We hereby cordially extend an invitation to our Chinese colleagues to join us in establishing such a Committee. Indeed, we would like each nation represented at this Conference here today to be represented, also, on ‘THE XANADU GROUP’.
* * * * *
In Xanadu today, nothing is left of Kublai Khan’s ‘stately pleasure-dome’ The great buildings have crumbled to dust. The green meadowlands have returned to the desert. Nature has wiped her fingers over the face of the capital of one of the greatest civilisations in the history of mankind, reducing it to a few splintered stones extruding through a skin of muddy soil.
But the memory of Xanadu remains as a vision of a society where culture means something more than competition, and whose men and women gather together to create a brighter future for their children, not to make war against their neighbours.
At the Inaugural Conference of EUROPA-YOUTH in Wales in November 1993, among the more than 50 delegates assembled from 26 nations were two especially important people. One was a young man from Korcula, a descendant of Marco Polo’s family. The other was a young lady from Mongolia, a descendant of the family of Kublai Khan. Together they jointly opened our Conference with the following words:
"In the same spirit of friendship which brought our ancestors, Marco Polo of Europe and Kublai Khan of Cathay, together 700 years ago at Xanadu, we two young people from opposite ends of the earth -- Mate de Polo of Korcula and Dashzeveg Delegsuren of Mongolia -- join hands today in peace and friendship to welcome delegates to this Inaugural Conference of the EUROPA-YOUTH Initiative, established to bring young people together from East and West in friendship and understanding, to help create a better world for everyone, everywhere, and to put something of the spirit of Xanadu into the lives of all who take part in this great adventure."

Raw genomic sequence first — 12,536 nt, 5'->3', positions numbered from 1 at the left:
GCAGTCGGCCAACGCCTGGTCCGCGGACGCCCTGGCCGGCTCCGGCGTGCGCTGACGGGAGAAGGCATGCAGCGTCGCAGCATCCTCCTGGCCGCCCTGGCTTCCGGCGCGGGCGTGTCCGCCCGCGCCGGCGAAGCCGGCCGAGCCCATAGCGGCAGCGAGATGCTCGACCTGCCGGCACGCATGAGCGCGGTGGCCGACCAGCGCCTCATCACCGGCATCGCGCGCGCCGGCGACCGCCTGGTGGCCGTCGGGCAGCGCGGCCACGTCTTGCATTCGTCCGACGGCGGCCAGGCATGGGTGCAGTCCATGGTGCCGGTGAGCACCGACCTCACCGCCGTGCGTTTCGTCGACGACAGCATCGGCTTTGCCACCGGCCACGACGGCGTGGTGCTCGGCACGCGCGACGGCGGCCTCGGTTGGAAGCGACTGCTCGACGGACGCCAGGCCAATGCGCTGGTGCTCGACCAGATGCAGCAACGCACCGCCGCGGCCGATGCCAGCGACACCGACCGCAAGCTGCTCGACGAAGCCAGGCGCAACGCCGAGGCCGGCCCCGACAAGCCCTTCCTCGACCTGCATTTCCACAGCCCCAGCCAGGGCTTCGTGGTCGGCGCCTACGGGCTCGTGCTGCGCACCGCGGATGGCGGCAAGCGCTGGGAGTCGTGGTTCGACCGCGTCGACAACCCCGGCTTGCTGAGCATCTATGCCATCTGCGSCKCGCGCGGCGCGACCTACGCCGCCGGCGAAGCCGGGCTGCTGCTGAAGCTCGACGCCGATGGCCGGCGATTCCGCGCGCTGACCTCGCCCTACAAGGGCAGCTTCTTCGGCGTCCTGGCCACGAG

I have the honour, as well as the very great pleasure, to invite all of you assembled here today to join us in this great adventure.
EUROPA-YOUTH proposes the establishment of an International Committee, based in Zagreb, to develop & progress the work of The International Marco Polo Centre in Korcula and to seek major funding for this work from the International Community (eg The European Commission, The Council of Europe, UNESCO, etc.)
We suggest that such a Committee might have the title ‘The Croatian Cultural Heritage Committee’ with the ‘working title’ ‘THE XANADU GROUP’
We further suggest that His Excellency President Stjepan Mesic be invited to become Patron of this Committee, as a public reflection of its international standing and importance; that Dr. Antun Vujic, Minister for Culture, be invited to become its President; that Prof.Dr.Ivo Padovan be invited to become its Chairman; and that Prof.Li Zhi-An of Nankai University, Tianjin, China, be invited to become its Vice President
Such a Committee with such leadership and based in Zagreb might assume the following structure:
‘THE XANADU GROUP’
The Croatian Cultural Heritage Committee Zagreb
promoting Tourism, Academic Research, Youth
Patron: H.E.The President of the Republic of
President: The Croatian Minister for Culture, Dr. Antun Vujic
Vice President: Professor Li Zhi-An, Nankai University, Tianjin, China
Chairman: Professor Dr. Ivo Padovan, The Croatian Academy